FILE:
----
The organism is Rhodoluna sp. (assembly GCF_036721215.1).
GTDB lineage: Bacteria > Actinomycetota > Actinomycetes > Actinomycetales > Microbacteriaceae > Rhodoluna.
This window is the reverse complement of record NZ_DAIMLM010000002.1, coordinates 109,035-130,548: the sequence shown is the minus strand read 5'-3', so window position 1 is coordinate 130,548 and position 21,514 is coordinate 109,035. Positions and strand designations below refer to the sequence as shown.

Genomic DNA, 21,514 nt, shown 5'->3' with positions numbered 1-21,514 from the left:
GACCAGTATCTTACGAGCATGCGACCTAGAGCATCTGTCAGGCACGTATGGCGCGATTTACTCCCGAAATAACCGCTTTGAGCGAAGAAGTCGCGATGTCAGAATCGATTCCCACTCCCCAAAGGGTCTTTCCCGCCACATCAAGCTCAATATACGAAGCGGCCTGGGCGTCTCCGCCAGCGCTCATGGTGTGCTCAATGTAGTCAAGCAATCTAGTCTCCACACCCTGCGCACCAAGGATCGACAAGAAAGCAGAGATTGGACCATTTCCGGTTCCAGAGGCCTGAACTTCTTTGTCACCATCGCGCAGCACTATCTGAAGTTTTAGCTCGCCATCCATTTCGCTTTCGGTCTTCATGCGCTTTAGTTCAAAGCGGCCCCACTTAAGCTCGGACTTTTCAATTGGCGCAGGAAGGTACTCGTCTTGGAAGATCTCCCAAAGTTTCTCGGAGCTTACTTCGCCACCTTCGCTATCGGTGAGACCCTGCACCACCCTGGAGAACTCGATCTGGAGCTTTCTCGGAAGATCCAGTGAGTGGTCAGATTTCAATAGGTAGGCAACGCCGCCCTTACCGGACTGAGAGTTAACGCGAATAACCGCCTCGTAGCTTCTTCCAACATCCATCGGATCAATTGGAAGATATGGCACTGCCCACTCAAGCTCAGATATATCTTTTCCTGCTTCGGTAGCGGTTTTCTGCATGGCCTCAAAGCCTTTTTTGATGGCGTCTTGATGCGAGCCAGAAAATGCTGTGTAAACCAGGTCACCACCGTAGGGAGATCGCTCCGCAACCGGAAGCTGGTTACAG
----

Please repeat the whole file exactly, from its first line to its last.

The organism is Rhodoluna sp. (assembly GCF_036721215.1).
GTDB lineage: Bacteria > Actinomycetota > Actinomycetes > Actinomycetales > Microbacteriaceae > Rhodoluna.
This window is the reverse complement of record NZ_DAIMLM010000002.1, coordinates 109,035-130,548: the sequence shown is the minus strand read 5'-3', so window position 1 is coordinate 130,548 and position 21,514 is coordinate 109,035. Positions and strand designations below refer to the sequence as shown.

Genomic DNA, 21,514 nt, shown 5'->3' with positions numbered 1-21,514 from the left:
GACCAGTATCTTACGAGCATGCGACCTAGAGCATCTGTCAGGCACGTATGGCGCGATTTACTCCCGAAATAACCGCTTTGAGCGAAGAAGTCGCGATGTCAGAATCGATTCCCACTCCCCAAAGGGTCTTTCCCGCCACATCAAGCTCAATATACGAAGCGGCCTGGGCGTCTCCGCCAGCGCTCATGGTGTGCTCAATGTAGTCAAGCAATCTAGTCTCCACACCCTGCGCACCAAGGATCGACAAGAAAGCAGAGATTGGACCATTTCCGGTTCCAGAGGCCTGAACTTCTTTGTCACCATCGCGCAGCACTATCTGAAGTTTTAGCTCGCCATCCATTTCGCTTTCGGTCTTCATGCGCTTTAGTTCAAAGCGGCCCCACTTAAGCTCGGACTTTTCAATTGGCGCAGGAAGGTACTCGTCTTGGAAGATCTCCCAAAGTTTCTCGGAGCTTACTTCGCCACCTTCGCTATCGGTGAGACCCTGCACCACCCTGGAGAACTCGATCTGGAGCTTTCTCGGAAGATCCAGTGAGTGGTCAGATTTCAATAGGTAGGCAACGCCGCCCTTACCGGACTGAGAGTTAACGCGAATAACCGCCTCGTAGCTTCTTCCAACATCCATCGGATCAATTGGAAGATATGGCACTGCCCACTCAAGCTCAGATATATCTTTTCCTGCTTCGGTAGCGGTTTTCTGCATGGCCTCAAAGCCTTTTTTGATGGCGTCTTGATGCGAGCCAGAAAATGCTGTGTAAACCAGGTCACCACCGTAGGGAGATCGCTCCGCAACCGGAAGCTGGTTACAG